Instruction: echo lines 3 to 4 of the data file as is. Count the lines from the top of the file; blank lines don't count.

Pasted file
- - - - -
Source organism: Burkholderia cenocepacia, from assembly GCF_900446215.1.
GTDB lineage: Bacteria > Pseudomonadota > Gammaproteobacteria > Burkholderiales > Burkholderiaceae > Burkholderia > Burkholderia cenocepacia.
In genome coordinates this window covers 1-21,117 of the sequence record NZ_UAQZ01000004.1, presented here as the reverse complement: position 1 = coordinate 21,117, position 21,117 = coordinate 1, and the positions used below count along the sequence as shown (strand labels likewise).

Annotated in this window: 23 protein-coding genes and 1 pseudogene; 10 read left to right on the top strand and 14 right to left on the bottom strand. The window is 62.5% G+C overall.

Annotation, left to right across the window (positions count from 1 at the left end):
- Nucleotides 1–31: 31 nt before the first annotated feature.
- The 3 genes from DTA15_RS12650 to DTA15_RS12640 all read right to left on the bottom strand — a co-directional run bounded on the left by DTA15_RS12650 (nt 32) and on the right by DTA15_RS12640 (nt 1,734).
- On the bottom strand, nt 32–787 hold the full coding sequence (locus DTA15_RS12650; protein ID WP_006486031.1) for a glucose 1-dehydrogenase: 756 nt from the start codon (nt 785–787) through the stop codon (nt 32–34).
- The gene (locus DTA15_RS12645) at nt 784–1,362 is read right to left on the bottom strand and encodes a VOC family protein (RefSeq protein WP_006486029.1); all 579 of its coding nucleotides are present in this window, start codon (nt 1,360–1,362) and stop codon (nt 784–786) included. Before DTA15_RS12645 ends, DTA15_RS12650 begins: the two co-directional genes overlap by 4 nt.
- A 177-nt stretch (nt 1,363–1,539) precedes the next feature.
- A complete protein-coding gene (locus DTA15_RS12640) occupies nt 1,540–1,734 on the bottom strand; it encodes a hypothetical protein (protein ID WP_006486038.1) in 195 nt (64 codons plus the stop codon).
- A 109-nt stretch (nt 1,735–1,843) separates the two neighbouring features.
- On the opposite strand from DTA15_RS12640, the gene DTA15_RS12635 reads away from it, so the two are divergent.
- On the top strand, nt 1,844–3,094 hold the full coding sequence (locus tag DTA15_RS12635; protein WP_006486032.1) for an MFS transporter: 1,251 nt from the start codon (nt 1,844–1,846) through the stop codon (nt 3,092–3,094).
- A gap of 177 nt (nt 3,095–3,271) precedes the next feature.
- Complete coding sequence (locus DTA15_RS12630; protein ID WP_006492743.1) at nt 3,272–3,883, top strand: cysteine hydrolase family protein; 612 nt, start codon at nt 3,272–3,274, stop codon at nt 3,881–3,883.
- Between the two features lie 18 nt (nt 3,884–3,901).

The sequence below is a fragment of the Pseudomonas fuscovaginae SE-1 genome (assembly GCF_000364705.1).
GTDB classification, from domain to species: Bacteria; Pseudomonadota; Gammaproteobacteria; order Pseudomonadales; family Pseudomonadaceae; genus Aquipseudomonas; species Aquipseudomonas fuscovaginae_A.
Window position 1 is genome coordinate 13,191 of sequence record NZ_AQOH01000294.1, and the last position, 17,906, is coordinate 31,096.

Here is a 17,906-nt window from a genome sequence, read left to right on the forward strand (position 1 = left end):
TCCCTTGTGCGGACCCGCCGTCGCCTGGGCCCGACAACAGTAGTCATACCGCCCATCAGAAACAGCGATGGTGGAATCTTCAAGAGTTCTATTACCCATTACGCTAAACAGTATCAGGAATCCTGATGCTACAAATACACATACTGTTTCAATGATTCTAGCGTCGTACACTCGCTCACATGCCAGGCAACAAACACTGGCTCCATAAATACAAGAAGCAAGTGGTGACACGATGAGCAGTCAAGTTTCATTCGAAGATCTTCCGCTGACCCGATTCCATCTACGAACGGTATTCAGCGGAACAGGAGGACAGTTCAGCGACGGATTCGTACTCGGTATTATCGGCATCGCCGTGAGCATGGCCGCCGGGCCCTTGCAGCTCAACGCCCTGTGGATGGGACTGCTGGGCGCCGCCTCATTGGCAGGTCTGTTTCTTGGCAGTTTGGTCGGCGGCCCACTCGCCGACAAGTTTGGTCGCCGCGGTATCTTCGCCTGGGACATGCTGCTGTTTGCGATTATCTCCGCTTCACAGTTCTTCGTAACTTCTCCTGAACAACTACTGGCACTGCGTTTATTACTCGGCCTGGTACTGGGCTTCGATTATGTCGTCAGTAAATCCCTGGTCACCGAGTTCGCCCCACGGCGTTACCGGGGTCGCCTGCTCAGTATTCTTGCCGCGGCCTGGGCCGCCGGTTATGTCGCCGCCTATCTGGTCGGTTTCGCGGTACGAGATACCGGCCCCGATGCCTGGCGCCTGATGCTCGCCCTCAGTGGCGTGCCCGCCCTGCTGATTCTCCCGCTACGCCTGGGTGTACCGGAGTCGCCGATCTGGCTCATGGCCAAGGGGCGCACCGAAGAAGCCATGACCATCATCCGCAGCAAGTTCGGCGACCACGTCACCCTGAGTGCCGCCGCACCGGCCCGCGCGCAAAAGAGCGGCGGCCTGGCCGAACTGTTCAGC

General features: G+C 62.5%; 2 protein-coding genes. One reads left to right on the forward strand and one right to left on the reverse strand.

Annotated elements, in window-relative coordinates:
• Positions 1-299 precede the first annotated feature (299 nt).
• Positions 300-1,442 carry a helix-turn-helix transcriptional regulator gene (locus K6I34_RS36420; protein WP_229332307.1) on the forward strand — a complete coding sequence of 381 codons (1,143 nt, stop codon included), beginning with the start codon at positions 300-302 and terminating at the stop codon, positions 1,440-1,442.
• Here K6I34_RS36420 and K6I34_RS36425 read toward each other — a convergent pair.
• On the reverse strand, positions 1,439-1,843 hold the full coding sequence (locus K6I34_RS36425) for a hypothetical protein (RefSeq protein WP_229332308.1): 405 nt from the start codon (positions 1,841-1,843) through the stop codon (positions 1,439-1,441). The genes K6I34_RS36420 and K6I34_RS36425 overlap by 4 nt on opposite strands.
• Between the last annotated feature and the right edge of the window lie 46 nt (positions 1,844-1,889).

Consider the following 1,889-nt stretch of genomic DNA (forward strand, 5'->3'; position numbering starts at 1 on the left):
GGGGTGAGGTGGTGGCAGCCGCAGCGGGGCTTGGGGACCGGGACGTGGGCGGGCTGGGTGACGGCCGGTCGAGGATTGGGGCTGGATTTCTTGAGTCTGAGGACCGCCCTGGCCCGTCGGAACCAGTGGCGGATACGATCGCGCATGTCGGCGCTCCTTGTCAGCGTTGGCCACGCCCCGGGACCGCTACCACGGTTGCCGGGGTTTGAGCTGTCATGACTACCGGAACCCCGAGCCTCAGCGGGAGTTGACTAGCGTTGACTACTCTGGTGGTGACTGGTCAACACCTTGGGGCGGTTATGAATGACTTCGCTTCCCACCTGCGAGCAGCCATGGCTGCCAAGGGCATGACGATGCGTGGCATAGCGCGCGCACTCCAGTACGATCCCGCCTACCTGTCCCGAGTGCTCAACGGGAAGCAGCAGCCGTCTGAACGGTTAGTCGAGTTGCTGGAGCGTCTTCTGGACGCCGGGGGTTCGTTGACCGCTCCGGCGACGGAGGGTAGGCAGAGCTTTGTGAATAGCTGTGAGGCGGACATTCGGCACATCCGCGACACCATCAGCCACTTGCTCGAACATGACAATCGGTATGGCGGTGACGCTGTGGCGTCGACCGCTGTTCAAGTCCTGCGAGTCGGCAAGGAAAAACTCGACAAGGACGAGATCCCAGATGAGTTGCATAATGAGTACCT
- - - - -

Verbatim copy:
In genome coordinates this window covers 1-21,117 of the sequence record NZ_UAQZ01000004.1, presented here as the reverse complement: position 1 = coordinate 21,117, position 21,117 = coordinate 1, and the positions used below count along the sequence as shown (strand labels likewise).

Annotated in this window: 23 protein-coding genes and 1 pseudogene; 10 read left to right on the top strand and 14 right to left on the bottom strand. The window is 62.5% G+C overall.